The Foreign Service Journal, July-August 2012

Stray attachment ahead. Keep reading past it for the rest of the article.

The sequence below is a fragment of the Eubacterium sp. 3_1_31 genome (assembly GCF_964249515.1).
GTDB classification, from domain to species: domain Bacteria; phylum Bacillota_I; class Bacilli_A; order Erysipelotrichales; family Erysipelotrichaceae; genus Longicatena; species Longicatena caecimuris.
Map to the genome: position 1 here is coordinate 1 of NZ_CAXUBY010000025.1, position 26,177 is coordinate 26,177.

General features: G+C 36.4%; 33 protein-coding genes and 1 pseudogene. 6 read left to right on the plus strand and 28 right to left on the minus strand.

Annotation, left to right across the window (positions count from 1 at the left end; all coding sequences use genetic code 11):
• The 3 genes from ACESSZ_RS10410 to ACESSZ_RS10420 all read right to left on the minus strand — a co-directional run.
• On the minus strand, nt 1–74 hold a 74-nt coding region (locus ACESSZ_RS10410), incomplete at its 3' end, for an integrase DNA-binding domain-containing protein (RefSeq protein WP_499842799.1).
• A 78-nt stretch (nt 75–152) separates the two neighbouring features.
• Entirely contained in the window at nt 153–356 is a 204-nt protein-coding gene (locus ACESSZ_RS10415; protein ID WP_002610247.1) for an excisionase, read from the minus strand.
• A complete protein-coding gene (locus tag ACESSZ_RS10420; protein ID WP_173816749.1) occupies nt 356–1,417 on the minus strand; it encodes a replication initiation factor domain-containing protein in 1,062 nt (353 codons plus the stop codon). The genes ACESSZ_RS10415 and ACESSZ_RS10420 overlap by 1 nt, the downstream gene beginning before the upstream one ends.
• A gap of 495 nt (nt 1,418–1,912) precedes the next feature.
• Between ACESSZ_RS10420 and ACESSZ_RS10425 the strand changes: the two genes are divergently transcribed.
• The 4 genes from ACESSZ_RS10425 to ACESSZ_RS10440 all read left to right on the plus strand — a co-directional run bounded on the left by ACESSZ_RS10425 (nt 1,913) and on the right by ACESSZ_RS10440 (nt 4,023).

66 F O R E I G N S E R V I C E J O U R N A L / J U LY- A U G U S T 2 0 1 2 Radio Liberty. Mrs. Buell worked for the author and hostess Evangeline Bruce as a researcher and social secre- tary, and was a founding board mem- ber of Sasha Bruce Youthwork. After she and her husband retired to Middletown, R.I., where he was raised, she became involved with Newport’s Redwood Library and St. Columba’s Chapel, and with making their house a place that all her family loved. She was widely admired throughout her life for her beauty, style, wit, intelligence and energy. Wherever she went, there was not a museum, ruin, cathedral, castle, garden or play she didn’t want to see. Mary Buell survived her husband, Bill, by only seven months. She left a sister, Diana Rowe; her children, Elise of New York City and Middletown, Nelson of Lake Tahoe, Nev., and So- phie O’Shaughnessy of San Francisco, Calif.; and three of her four stepchil- dren, Jeanne Rosen of Shutesbury, Mass., William A. Buell III of New York City, and John Buell of New Haven, Conn.; as well as seven step- grandchildren. Susan Elizabeth Gilmour Call- away , 72, the wife of retired FSO Gil Callaway, died of pneumonia on Dec. 29, 2011, at Sibley Hospital in Wash- ington, D.C. She was a six-year sur- vivor of lung cancer. Following her early passion for in- ternational relations, Susan Callaway earned her bachelor’s degree and a master’s degree in international affairs from American University. While pur- suing graduate studies, she wrote sev- eral books on foreign area studies for the U.S. Army. During her husband’s long career in the Foreign Service, Mrs. Callaway held several positions overseas. She taught at a private university in Cara- cas, tutored journalists at a major news- paper in Zagreb, continued her studies at Johns Hopkins University in Bologna, and established an SAT prep company in Rome. All the while, she also managed the responsibilities that came with being the spouse of a U.S. diplomat and raised three children. Upon returning to the United States, she edited the corporate newsletter for Vie de France, and then found her next passion advocating for homeless rights in Washington, D.C., at the Community Council for the Homeless. Over eight years, Mrs. Call- away championed a holistic approach to the problem of homelessness, serv- ing as a board member and former de- velopment director at CCH at Friend- ship Place in the District. Family and friends remember her as a beloved wife, mother, grandmother and sister whose love of life, candor and intellect, guidance and constant sup- port have touched many around the world. Mrs. Callaway is survived by her husband, Gil, of Chevy Chase, Md.; three children, Catherine of New York City, Matthew (and his wife, Chris) of Reston, Va., and Abigail (and her hus- band, Chad Charowhas) of Kensington, Md.; three grandchildren, Claire, Ian and Cyrus; a sister, Mary Jane Arnold of Ellicot City, Md.; and a brother, Jim Gilmour (and his wife, Judy) of Swan- zey, N.H. David Herc Cohn , 88, a retired Foreign Service officer, died peacefully on March 1 in Laguna Hills, Calif., where he had been residing since No- vember 2010 with his wife, Rosemarie. Mr. Cohn was born in Brooklyn, N.Y., on July 29, 1923, the elder son of Nathan Cohn and Blanche Herc Cohn. After serving from 1943 to 1945 with the U.S. Army in India during World War II, he earned a B.A. degree in eco- nomics and political science fromDick- inson College in 1948. He did postgraduate work at New York University, the University of Pennsylvania’s Wharton School and the University of Miami, where he earned an M.A. in public administration and was also an instructor. His master’s the- sis focused on the integration of African-American officers into the Miami police force. Beginning his career with the U.S. Department of Commerce in 1951, Mr. Cohn joined the U.S. Foreign Service in 1956. During his long career as an economics officer, he held posts in Istanbul, Paris, Karachi, Kabul and Jakarta. In between overseas appoint- ments, Mr. Cohn assumed various eco- nomic and social policy advisory positions at the Department of State in Washington, D.C. Following retirement, Mr. Cohn settled in New York City. There he served on the vestry and as a warden of All Saints Episcopal Church from 1981 to 1999. Mr. Cohn’s first wife, Verna (“Pete”) Peterson, died in 1992. He is survived by his second wife, Rosemarie Baioc- chi Cohn, as well as by four stepchil- dren, four stepgrandsons and several nieces and nephews. Robert Dodge Davis , 89, a retired Foreign Service officer, died on March 3 in Wooster, Ohio. Mr. Davis attended the University of Oklahoma and then spent three I N M E M O R Y